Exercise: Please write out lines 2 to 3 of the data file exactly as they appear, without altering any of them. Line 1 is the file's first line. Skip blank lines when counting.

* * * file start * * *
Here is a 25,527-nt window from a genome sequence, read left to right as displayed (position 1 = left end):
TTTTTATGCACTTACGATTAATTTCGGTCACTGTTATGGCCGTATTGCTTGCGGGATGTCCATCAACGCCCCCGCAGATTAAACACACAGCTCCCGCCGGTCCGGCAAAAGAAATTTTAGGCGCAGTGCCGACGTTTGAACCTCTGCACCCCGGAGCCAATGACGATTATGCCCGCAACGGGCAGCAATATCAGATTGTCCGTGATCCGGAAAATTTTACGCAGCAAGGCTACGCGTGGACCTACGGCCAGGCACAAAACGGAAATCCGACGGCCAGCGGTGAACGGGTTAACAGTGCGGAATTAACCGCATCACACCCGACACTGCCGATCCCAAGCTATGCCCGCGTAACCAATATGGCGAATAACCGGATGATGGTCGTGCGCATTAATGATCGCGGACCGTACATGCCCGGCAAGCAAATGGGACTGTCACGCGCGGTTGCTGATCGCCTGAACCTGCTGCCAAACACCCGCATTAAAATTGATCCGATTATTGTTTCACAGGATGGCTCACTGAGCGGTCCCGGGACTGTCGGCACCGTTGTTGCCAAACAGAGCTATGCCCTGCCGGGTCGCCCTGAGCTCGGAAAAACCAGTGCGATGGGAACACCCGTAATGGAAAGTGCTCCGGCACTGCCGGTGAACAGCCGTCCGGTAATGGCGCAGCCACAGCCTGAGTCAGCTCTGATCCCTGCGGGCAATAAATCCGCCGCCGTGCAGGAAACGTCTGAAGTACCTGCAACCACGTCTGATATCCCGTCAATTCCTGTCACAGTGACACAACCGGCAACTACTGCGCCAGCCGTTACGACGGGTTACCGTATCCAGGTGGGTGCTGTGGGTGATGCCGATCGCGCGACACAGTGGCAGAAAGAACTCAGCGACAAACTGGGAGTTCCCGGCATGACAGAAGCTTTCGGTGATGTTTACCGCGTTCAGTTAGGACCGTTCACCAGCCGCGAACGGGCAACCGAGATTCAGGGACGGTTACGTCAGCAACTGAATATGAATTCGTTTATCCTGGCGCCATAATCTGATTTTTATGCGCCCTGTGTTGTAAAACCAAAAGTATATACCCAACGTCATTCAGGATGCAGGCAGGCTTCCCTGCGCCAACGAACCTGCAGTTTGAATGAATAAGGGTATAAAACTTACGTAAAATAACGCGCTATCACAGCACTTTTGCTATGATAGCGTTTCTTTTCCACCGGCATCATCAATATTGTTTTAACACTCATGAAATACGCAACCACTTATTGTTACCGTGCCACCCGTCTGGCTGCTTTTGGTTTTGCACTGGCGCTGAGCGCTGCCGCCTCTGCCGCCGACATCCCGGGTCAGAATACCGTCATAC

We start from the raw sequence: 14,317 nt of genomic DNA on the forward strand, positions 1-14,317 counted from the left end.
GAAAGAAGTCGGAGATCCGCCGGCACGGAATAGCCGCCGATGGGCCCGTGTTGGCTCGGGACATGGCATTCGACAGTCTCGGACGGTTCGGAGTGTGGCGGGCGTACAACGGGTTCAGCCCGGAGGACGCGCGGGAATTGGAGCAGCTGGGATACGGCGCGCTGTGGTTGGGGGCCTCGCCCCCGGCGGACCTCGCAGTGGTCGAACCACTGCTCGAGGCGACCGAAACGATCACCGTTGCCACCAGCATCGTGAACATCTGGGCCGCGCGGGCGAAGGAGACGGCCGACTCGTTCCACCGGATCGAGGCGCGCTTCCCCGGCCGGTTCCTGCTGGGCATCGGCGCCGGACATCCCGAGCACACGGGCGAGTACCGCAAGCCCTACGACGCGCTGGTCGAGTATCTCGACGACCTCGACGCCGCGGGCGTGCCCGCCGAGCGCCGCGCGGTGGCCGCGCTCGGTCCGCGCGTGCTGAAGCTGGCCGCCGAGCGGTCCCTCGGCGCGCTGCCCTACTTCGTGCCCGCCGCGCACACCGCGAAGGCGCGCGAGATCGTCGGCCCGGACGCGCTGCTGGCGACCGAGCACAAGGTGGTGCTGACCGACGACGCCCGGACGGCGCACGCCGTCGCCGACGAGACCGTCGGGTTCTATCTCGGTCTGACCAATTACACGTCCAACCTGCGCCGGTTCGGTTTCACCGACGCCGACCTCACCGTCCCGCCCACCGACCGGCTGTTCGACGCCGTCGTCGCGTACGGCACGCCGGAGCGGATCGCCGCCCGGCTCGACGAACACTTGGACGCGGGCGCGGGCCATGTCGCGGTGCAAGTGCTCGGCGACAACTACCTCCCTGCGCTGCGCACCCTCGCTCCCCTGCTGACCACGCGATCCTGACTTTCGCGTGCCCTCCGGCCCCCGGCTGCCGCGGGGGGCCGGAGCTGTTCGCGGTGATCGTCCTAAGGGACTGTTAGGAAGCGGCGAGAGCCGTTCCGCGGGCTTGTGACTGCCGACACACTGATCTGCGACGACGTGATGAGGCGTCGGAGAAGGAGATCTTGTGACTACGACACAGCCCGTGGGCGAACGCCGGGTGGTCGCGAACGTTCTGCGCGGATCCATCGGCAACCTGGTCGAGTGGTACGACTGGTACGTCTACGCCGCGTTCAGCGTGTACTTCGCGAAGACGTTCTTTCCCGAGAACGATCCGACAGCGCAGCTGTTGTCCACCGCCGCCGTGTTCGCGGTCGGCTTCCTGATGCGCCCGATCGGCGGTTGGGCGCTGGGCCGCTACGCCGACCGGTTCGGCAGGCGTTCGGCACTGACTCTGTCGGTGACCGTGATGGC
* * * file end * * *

TTTTTATGCACTTACGATTAATTTCGGTCACTGTTATGGCCGTATTGCTTGCGGGATGTCCATCAACGCCCCCGCAGATTAAACACACAGCTCCCGCCGGTCCGGCAAAAGAAATTTTAGGCGCAGTGCCGACGTTTGAACCTCTGCACCCCGGAGCCAATGACGATTATGCCCGCAACGGGCAGCAATATCAGATTGTCCGTGATCCGGAAAATTTTACGCAGCAAGGCTACGCGTGGACCTACGGCCAGGCACAAAACGGAAATCCGACGGCCAGCGGTGAACGGGTTAACAGTGCGGAATTAACCGCATCACACCCGACACTGCCGATCCCAAGCTATGCCCGCGTAACCAATATGGCGAATAACCGGATGATGGTCGTGCGCATTAATGATCGCGGACCGTACATGCCCGGCAAGCAAATGGGACTGTCACGCGCGGTTGCTGATCGCCTGAACCTGCTGCCAAACACCCGCATTAAAATTGATCCGATTATTGTTTCACAGGATGGCTCACTGAGCGGTCCCGGGACTGTCGGCACCGTTGTTGCCAAACAGAGCTATGCCCTGCCGGGTCGCCCTGAGCTCGGAAAAACCAGTGCGATGGGAACACCCGTAATGGAAAGTGCTCCGGCACTGCCGGTGAACAGCCGTCCGGTAATGGCGCAGCCACAGCCTGAGTCAGCTCTGATCCCTGCGGGCAATAAATCCGCCGCCGTGCAGGAAACGTCTGAAGTACCTGCAACCACGTCTGATATCCCGTCAATTCCTGTCACAGTGACACAACCGGCAACTACTGCGCCAGCCGTTACGACGGGTTACCGTATCCAGGTGGGTGCTGTGGGTGATGCCGATCGCGCGACACAGTGGCAGAAAGAACTCAGCGACAAACTGGGAGTTCCCGGCATGACAGAAGCTTTCGGTGATGTTTACCGCGTTCAGTTAGGACCGTTCACCAGCCGCGAACGGGCAACCGAGATTCAGGGACGGTTACGTCAGCAACTGAATATGAATTCGTTTATCCTGGCGCCATAATCTGATTTTTATGCGCCCTGTGTTGTAAAACCAAAAGTATATACCCAACGTCATTCAGGATGCAGGCAGGCTTCCCTGCGCCAACGAACCTGCAGTTTGAATGAATAAGGGTATAAAACTTACGTAAAATAACGCGCTATCACAGCACTTTTGCTATGATAGCGTTTCTTTTCCACCGGCATCATCAATATTGTTTTAACACTCATGAAATACGCAACCACTTATTGTTACCGTGCCACCCGTCTGGCTGCTTTTGGTTTTGCACTGGCGCTGAGCGCTGCCGCCTCTGCCGCCGACATCCCGGGTCAGAATACCGTCATAC

We start from the raw sequence: 14,317 nt of genomic DNA on the forward strand, positions 1-14,317 counted from the left end.